2nd Lieutenant William Edward BRUNT

Manchester Regiment
22nd Battalion
(7th Manchester 'Pals' Battalion)
Service Number:
Date of Death:
1 July 1916 - Killed in Action
(1st Day Battle of The Somme)
Cemetery / Memorial:
Grave Number:

Personal History:

William was born in the December quarter 1893, the eldest son of Joseph (Baker) and Mary Alice Brunt at 6 Leek Road, Buxton, Derbyshire (1901 Census RG 13/3270), later of 4 Dale Terrace, Buxton. (1911 Census RG 14/2121).
He had two younger brothers, Harry and Clifford Beswick, and two younger sisters, Nellie May and Alice. The 1911 Census gave William's occupation as 'Reporter'. His Obituary, 'Buxton Advertiser' 15th July 1916, confirms that he worked for the 'Buxton Herald'.

The 'Buxton Advertiser' of the 9th September 1916 reported on the death of another former 'Advertiser' employee - Corporal 14932 Frank Stanbridge - calling them: " bosom friends, in peace and in war the reflection that two such fine young men, who had the world before them, and a world of promise too, have been so ruthlessly laid low, is grievous indeed." Company Q.M.S. Kennerley, another member of the newspaper staff: " well remembers the day on which [they] went to the recruiting office and did their duty." [see Footnote below]

Military History:
William originally enlisted in the Oxford and Bucks Light Infantry in September 1914 and attained the rank of Sergeant. His Medal Index Card indicates that he entered France on 22nd July 1915. On 20th June 1916 he was promoted to 2/Lieutenant and transferred to the Manchester Regiment. (London Gazette 18th August 1916)  Even by the time his promotion was announced the Gazette published the fact that he was "Since killed in action".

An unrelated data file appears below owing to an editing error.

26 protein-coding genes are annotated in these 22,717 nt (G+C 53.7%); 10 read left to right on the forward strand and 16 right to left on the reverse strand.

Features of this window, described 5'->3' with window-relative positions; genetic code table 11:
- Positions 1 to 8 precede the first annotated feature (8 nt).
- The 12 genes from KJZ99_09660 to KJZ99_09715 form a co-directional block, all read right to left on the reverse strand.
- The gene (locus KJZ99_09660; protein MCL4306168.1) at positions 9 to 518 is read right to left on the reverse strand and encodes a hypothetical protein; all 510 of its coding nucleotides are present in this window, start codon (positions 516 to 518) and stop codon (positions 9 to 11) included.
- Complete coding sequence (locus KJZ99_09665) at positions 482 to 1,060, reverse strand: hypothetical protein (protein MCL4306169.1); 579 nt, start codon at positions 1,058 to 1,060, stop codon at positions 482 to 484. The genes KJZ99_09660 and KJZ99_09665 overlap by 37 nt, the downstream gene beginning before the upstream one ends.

William's Battalion, the 22nd crossed from Folkestone on 11th November 1915, and landed at Boulogne the following day. On the 20th December 1915 the 91st Brigade transferred to the 7th Division. In February 1916 they arrived at the Somme, opposite the German held fortified village of Mametz, east of Fricourt.

On the 1st July, the Battle of the Somme commenced, just 11 days after William joined the Battalion. The 22nd would be attacking Fricourt in a pincer movement from a position on the right of 91st Brigade. The Battalion formed up at 7.30 a.m. and moved forward in 4 lines, 'B' and 'D' Companies in the first two lines, and 'C' and 'A' behind them.